Levi Rickert, editor-in-chief in Native Condition. Discussion »
Dirk Whitebreast-Sac & Fox
WITTENBERG, WISCONSIN - Dirk Whitebreast, Sac and Fox, delivers a powerful message about loss, yet filled with hope.
True to his Sac and Fox heritage, Whitebreast is a strong messenger. His message is about one of the most horrific social ills that confront the modern American Indian society - suicide.
Eight years ago, Whitebreast lost his 18 year old sister, Darcy Jo Keahna, to suicide and has fought through the heavy grief that confronted him and his family since that dreadful day.
Currently, he is in the midst of running a total of 262 miles in ten marathons within thirty days. He is running to raise awareness about suicides among American Indian youth. He is also raising money to combat suicides among American Indians. Funds raised during the ten marathon challenge will go to the Center for Native American Youth - Aspen Institute, based in Washington DC.
Erica White Eagle
Sunday night he rose to address a near capacity crowd during the Ho-Chunk Nation Wittenberg Youth & Learning Center's Community Action Plan on Suicide Prevention Program in central Wisconsin. Earlier in the day, Whitebreast had finished his second marathon in as many days.
At 6'11" and 197 lbs, Whitebreast is an unassuming man. A soft spoken speaker, with an accent reminiscent of those in the movie "Fargo," he kept the Indian youth captivated with the sad story of losing his sister to suicide eight years ago.
"I was attending school at Haskell at the time. I got a call telling me my sister committed suicide. It was a long drive home to Tama, a five-hour drive. At the time my mother had a very hard time. Drinking was a way to escape what had just happened. I remember chasing my crying mother in the yard and telling her that drinking is not the way to deal with our loss," said Whitebreast.
"Now, when I think of my sister, I think about the future she should have had," he continued and told the youth. "You have the possibility to make a future."
He also told the youth that the day he got the call was the last day he ever drank alcohol.
"It was a summer of a grieving process. Friends could not help me. No one in my community could help me. But, I wanted to be a better man for my family. I still had a younger sister," speaking from his heart, Whitebreast continued. "To me, Darcy was the glue between me and our younger sister; she held our family together. Then she was gone. "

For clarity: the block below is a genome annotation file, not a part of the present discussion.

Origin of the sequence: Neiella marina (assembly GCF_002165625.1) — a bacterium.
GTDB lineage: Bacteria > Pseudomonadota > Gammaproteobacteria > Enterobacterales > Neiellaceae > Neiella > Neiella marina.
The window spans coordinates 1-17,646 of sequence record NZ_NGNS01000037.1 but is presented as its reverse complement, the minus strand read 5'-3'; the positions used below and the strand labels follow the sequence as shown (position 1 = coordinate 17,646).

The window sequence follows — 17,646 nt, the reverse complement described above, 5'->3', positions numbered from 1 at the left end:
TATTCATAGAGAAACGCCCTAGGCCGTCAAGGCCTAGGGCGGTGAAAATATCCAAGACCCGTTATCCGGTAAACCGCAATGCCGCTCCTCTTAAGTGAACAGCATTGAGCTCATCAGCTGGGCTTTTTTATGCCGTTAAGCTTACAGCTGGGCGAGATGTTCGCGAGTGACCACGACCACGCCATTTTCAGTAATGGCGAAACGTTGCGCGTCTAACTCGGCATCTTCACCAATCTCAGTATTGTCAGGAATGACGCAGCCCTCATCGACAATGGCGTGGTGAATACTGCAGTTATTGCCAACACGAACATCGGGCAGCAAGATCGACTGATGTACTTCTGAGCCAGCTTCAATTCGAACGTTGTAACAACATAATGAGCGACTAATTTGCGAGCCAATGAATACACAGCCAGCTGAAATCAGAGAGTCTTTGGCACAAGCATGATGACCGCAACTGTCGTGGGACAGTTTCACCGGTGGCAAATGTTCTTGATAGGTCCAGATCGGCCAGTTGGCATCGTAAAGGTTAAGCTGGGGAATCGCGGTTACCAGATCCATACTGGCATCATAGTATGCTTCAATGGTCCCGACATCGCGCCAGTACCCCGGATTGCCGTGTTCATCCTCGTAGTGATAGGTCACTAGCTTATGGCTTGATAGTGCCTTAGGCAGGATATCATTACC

Whitebreast recounted about how he left Haskell to go home to be with his family and eventually became a marathon runner. Once home, he found an old pair of white athletic shoes he had previously used to cut the lawn; the old pair of shoes were mostly green from grass stains. He put them on and began to walk a third-mile to the mailbox. He would look up in the sky and look at the moon. These walks helped him collect his thoughts.
Soon he began running. He taught himself to go farther distances. It was about growing his endurance. Eventually, he decided to run in a half marathon, which is 13 miles. By 2005, he ran in the Des Moines, Iowa marathon.
"I found something in it." stated Whitebreast. "When you get done with a run, there are feelings of accomplishment."
Today, he sees running as gift from the Creator. "We all have gifts from the Creator that were given to us. Yours may be a different gift. Mine is running, " he told the youth.
Traditionally, the Sac and Fox used long distance runners as messengers. He told a traditional story of how metaphorically small hummingbirds would enter into the messengers. The messengers were well respected by the tribal community.
When tribal councils were unable to make decisions, they would go to the runners - messengers - to make the decision. Whitebreast told the youth that showed the respect that was given to the messengers.
Whitebreast, a Sac and Fox modern-day messenger told the youth: "There is still hope. I don't have all the answers, but there is hope. Our culture is breathing inside all of us. It is never easy, especially for young leaders. I am not sure it is supposed to be."
Earlier in the day, the Ho-Chunk Nation supplied two relay teams to run in the Community First Fox Cities Marathon in Menasha, Wisconsin to show their support of Whitebreast's challenge.
Josie Raphaelito, program coordinator
Center for Native American Youth
"I am impressed and inspired by Dirk's story and commitment to raising awareness to the issue of suicide in Indian Country. Through his run and speech," commented Josie Raphaelito, program coordinator of the Center for Native American Youth, who headed one of the relay teams and also spoke at the program.
"Dirk connected with Ho-Chunk Nation youth and reminded them that through culture we can find strength for healing and positive living."
After the program, Whitebreast was presented with an Indian basket to give to this grandmother and was blessed with a ceremonial prayer, as he prepares for this coming week's run in the American Birkbeiner Trail Run in Hayward, Wisconsin.
posted September 20, 2011 4:50 pm edt
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